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Re: Releasing SW under GPL

"Svante Signell" <svante.signell@telia.com> wrote in message news:1132266914.6146.51.camel@em2.my.own.domain...
On Thu, 2005-11-17 at 14:05 -0500, Nathanael Nerode wrote:
Justin Pryzby wrote:
>  Some argue
> that *.h, at least for libraries, have no creative content, or are
> only API, and thus not copyrightable, but it can't hurt.

If it has no creative content, you really should include a statement to that effect. "Written 2005 by Svante Signell; I consider this to have no creative content and to be in the public domain." Otherwise later people may assume
that it does have creative content and that you screwed up and included a
file without copyright notices by accident....

I know I don't always follow best practices like this because it can be a pain
to remember to, but it's a good idea.

Thank you all for your valuable comments. Should I incorporate the ideas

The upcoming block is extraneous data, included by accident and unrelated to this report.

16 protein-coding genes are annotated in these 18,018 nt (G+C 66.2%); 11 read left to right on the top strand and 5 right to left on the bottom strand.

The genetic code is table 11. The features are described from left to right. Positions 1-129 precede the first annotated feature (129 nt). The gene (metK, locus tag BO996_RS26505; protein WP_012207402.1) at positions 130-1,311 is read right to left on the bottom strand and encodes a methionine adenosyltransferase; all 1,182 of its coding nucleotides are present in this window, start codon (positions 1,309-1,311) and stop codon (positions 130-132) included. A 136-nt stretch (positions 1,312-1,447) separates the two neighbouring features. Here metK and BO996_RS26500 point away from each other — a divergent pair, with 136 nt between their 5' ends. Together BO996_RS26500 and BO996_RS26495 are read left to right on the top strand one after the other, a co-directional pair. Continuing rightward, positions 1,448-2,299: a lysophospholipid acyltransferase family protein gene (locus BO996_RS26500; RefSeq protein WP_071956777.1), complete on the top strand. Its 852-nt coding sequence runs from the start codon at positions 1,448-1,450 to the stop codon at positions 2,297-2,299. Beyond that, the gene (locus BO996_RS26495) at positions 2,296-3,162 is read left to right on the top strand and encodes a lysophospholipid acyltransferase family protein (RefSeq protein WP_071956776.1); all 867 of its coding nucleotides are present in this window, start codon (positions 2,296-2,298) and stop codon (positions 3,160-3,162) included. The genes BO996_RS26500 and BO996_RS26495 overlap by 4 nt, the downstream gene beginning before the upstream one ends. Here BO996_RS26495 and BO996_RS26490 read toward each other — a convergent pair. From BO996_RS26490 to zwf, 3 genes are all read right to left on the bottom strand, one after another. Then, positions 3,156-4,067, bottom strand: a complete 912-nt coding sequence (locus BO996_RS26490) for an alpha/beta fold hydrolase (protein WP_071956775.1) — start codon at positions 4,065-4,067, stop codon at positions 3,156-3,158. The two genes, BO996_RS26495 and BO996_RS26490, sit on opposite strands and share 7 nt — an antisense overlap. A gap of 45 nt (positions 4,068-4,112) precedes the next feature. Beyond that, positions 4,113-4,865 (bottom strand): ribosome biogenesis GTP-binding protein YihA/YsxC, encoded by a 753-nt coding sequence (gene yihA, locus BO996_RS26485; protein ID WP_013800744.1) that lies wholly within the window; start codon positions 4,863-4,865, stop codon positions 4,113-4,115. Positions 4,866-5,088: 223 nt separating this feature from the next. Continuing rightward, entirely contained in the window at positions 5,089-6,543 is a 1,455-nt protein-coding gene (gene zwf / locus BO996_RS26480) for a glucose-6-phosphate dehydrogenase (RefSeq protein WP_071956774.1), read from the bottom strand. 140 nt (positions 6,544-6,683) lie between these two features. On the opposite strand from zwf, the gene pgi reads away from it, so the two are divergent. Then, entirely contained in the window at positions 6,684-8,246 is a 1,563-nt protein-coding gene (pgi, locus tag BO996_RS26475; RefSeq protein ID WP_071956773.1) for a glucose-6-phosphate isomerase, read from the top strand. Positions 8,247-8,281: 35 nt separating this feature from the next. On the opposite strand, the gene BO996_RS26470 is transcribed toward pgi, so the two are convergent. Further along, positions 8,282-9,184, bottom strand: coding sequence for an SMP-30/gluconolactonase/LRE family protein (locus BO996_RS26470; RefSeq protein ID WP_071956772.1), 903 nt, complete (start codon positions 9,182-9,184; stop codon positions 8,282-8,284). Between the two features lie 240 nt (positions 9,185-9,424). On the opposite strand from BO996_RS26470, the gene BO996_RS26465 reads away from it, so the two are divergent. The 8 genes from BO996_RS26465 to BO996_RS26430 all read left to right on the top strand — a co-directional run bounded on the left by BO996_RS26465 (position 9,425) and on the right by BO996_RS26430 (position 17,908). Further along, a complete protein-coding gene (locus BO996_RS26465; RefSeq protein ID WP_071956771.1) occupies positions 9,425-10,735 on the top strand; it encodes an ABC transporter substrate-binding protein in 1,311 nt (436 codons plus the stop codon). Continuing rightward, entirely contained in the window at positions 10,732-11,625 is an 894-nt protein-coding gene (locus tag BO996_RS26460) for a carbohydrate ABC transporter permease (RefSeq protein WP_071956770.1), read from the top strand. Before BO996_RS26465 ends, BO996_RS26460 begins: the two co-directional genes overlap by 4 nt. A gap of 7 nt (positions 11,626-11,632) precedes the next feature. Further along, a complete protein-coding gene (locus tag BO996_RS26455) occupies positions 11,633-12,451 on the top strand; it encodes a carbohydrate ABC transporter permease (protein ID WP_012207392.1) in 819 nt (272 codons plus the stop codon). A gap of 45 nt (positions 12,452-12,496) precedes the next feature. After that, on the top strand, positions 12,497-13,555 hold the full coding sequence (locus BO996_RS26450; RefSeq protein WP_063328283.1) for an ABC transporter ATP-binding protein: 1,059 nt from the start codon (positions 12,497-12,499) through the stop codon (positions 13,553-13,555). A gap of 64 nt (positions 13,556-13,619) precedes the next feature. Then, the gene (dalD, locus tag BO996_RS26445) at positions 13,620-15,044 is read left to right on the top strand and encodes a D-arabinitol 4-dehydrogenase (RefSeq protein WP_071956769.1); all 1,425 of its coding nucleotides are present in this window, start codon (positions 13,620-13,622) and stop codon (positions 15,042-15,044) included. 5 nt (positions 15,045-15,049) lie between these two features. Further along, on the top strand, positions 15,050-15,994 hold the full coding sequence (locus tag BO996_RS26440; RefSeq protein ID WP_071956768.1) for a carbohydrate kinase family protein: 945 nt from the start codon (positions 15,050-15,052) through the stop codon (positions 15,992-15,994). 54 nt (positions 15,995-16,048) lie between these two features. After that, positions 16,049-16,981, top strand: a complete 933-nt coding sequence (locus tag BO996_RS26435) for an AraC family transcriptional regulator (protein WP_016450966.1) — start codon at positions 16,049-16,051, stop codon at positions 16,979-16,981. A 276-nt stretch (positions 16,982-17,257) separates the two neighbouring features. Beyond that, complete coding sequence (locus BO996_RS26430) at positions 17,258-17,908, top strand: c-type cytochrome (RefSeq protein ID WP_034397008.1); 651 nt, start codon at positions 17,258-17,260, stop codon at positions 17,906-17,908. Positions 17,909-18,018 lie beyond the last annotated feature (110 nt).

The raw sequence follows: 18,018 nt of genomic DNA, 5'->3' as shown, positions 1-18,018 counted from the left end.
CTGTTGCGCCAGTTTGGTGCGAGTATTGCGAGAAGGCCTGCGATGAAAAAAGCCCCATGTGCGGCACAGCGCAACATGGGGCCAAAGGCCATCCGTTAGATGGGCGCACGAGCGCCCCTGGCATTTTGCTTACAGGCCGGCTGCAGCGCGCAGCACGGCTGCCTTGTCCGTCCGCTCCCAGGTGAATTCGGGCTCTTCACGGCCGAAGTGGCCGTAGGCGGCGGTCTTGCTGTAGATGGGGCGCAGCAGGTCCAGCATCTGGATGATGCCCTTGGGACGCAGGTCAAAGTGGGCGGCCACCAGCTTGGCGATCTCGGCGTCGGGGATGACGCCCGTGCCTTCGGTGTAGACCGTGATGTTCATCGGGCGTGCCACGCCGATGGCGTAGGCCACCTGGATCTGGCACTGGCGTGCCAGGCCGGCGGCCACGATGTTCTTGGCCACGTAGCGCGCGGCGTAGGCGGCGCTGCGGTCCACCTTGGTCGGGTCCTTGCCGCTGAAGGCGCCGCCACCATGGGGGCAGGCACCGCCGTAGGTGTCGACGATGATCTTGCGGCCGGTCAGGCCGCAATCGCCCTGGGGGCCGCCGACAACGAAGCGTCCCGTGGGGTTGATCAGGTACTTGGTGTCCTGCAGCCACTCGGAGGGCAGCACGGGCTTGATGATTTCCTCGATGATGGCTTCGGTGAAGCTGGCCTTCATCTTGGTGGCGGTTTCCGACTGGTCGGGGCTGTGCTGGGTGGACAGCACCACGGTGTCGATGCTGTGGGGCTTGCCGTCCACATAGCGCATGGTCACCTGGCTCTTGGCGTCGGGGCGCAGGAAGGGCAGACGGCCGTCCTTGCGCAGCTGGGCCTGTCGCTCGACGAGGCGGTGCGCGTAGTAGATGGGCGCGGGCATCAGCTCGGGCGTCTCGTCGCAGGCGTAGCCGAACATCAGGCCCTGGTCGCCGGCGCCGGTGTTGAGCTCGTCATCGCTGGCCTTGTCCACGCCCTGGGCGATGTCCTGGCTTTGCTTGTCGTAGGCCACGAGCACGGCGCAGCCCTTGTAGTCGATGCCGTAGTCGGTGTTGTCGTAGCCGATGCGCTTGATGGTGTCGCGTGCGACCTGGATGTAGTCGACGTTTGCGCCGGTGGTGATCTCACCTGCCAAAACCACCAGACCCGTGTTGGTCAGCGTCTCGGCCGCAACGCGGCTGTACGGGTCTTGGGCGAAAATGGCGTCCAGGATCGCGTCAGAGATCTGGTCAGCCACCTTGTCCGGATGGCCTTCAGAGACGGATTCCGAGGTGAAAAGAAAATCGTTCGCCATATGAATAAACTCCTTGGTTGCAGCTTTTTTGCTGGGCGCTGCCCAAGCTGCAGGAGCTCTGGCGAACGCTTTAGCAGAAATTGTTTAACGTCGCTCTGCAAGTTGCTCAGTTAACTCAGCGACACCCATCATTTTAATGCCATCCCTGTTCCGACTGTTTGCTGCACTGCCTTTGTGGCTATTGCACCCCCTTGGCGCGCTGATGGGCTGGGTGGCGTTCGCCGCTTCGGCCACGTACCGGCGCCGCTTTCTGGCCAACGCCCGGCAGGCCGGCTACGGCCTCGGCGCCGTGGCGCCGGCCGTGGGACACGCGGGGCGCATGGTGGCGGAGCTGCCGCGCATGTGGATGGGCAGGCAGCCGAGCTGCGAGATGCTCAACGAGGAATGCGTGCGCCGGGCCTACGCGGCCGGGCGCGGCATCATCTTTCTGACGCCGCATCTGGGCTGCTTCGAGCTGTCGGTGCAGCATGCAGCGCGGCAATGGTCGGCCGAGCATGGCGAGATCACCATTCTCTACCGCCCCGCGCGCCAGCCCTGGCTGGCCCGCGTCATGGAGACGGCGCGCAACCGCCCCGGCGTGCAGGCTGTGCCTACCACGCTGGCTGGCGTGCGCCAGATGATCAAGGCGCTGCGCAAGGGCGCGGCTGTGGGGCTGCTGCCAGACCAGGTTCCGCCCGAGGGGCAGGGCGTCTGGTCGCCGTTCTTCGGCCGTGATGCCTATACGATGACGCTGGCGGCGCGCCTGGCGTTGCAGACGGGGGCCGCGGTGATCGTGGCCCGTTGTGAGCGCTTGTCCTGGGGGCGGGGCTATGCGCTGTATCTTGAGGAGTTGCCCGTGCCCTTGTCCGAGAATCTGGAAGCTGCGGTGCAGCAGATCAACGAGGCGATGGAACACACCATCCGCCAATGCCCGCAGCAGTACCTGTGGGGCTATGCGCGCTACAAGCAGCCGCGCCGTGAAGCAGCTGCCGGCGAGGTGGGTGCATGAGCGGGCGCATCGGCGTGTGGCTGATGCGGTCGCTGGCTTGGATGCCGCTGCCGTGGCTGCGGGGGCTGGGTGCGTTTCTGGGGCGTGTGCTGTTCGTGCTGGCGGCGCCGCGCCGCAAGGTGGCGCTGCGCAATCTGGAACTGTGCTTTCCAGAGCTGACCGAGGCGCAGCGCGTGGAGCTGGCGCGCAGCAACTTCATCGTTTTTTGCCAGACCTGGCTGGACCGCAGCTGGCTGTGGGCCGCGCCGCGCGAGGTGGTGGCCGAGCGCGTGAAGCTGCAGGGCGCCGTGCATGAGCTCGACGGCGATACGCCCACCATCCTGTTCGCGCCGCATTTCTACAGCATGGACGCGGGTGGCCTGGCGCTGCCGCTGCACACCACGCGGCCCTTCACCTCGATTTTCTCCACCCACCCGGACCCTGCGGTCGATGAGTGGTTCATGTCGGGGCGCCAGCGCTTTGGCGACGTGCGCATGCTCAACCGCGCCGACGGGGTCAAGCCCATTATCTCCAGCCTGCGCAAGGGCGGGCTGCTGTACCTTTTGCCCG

above for header files? Any recommendation about "GPLv2" vs "GPLv2 or
later", except for the one proposed: Don't use "or later" since these
licence contents are not yet published, hence currently unknown.

You can certainly choose to licence under v2 or later, and man people do. As far as I know only two things can happen. A future version is more restrictive, and somebody forks your code and add changes under only the more restrictive licence. In some cases this could presumably be a bad thing. The other possiblility is that a later version is much less restrictive and allows sombody to use your code in proprietary software.

I would reccomend using the longer version of the statement, minus the 'or later' clause if desired. The longer version makes it clear that warrenties are disclamed, and how to get a copy of the terms of the GPL via snail mail.

   This file is part of Foobar.

   Foobar is free software; you can redistribute it and/or modify
   it under the terms of the GNU General Public License as published by
   the Free Software Foundation; either version 2 of the License, or
   (at your option) any later version.

   Foobar is distributed in the hope that it will be useful,
   but WITHOUT ANY WARRANTY; without even the implied warranty of
   GNU General Public License for more details.

   You should have received a copy of the GNU General Public License
   along with Foobar; if not, write to the Free Software
Foundation, Inc., 51 Franklin St, Fifth Floor, Boston, MA 02110-1301 USA

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